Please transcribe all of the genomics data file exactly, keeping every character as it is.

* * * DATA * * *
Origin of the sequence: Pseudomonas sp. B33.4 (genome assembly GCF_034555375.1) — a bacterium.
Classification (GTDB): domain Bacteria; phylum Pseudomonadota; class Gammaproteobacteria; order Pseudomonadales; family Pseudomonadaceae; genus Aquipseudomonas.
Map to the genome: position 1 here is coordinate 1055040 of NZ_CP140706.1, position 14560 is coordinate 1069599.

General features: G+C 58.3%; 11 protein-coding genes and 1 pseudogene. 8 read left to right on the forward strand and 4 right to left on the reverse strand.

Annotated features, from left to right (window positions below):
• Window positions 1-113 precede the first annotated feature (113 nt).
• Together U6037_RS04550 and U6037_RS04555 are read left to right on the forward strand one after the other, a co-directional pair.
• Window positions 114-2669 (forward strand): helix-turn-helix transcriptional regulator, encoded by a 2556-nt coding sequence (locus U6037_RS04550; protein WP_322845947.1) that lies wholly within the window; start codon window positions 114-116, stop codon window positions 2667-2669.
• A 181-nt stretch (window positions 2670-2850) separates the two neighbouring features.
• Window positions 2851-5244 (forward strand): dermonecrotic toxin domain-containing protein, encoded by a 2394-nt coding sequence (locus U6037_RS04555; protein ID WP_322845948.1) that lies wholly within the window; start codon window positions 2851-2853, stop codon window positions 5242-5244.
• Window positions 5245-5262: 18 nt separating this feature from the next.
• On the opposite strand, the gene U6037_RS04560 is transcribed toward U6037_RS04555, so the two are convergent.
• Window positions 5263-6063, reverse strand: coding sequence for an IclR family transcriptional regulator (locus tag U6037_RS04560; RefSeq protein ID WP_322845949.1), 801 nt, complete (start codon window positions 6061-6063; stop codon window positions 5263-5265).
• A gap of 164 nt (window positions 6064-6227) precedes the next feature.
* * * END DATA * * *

Origin of the sequence: Pseudomonas sp. B33.4 (genome assembly GCF_034555375.1) — a bacterium.
Classification (GTDB): domain Bacteria; phylum Pseudomonadota; class Gammaproteobacteria; order Pseudomonadales; family Pseudomonadaceae; genus Aquipseudomonas.
Map to the genome: position 1 here is coordinate 1055040 of NZ_CP140706.1, position 14560 is coordinate 1069599.

General features: G+C 58.3%; 11 protein-coding genes and 1 pseudogene. 8 read left to right on the forward strand and 4 right to left on the reverse strand.

Annotated features, from left to right (window positions below):
• Window positions 1-113 precede the first annotated feature (113 nt).
• Together U6037_RS04550 and U6037_RS04555 are read left to right on the forward strand one after the other, a co-directional pair.
• Window positions 114-2669 (forward strand): helix-turn-helix transcriptional regulator, encoded by a 2556-nt coding sequence (locus U6037_RS04550; protein WP_322845947.1) that lies wholly within the window; start codon window positions 114-116, stop codon window positions 2667-2669.
• A 181-nt stretch (window positions 2670-2850) separates the two neighbouring features.
• Window positions 2851-5244 (forward strand): dermonecrotic toxin domain-containing protein, encoded by a 2394-nt coding sequence (locus U6037_RS04555; protein ID WP_322845948.1) that lies wholly within the window; start codon window positions 2851-2853, stop codon window positions 5242-5244.
• Window positions 5245-5262: 18 nt separating this feature from the next.
• On the opposite strand, the gene U6037_RS04560 is transcribed toward U6037_RS04555, so the two are convergent.
• Window positions 5263-6063, reverse strand: coding sequence for an IclR family transcriptional regulator (locus tag U6037_RS04560; RefSeq protein ID WP_322845949.1), 801 nt, complete (start codon window positions 6061-6063; stop codon window positions 5263-5265).
• A gap of 164 nt (window positions 6064-6227) precedes the next feature.